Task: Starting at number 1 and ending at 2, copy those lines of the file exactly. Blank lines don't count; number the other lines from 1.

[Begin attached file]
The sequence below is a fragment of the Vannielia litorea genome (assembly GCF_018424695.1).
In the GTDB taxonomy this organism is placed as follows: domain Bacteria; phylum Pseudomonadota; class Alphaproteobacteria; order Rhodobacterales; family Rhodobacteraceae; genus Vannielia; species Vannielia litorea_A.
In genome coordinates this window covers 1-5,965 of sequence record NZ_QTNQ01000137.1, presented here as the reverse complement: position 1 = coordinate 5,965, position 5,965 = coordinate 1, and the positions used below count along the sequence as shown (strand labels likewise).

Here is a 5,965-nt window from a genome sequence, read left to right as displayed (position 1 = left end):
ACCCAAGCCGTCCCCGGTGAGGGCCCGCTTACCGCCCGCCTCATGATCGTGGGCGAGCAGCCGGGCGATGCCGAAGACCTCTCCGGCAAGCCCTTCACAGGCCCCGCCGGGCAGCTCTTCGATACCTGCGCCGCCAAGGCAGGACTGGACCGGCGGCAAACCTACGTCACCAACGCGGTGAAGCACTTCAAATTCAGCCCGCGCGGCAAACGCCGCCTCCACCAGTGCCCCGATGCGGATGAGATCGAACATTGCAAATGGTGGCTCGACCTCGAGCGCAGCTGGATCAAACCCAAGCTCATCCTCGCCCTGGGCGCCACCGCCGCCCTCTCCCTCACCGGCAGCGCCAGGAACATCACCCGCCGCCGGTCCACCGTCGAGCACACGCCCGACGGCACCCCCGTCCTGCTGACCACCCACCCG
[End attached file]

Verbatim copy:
The sequence below is a fragment of the Vannielia litorea genome (assembly GCF_018424695.1).
In the GTDB taxonomy this organism is placed as follows: domain Bacteria; phylum Pseudomonadota; class Alphaproteobacteria; order Rhodobacterales; family Rhodobacteraceae; genus Vannielia; species Vannielia litorea_A.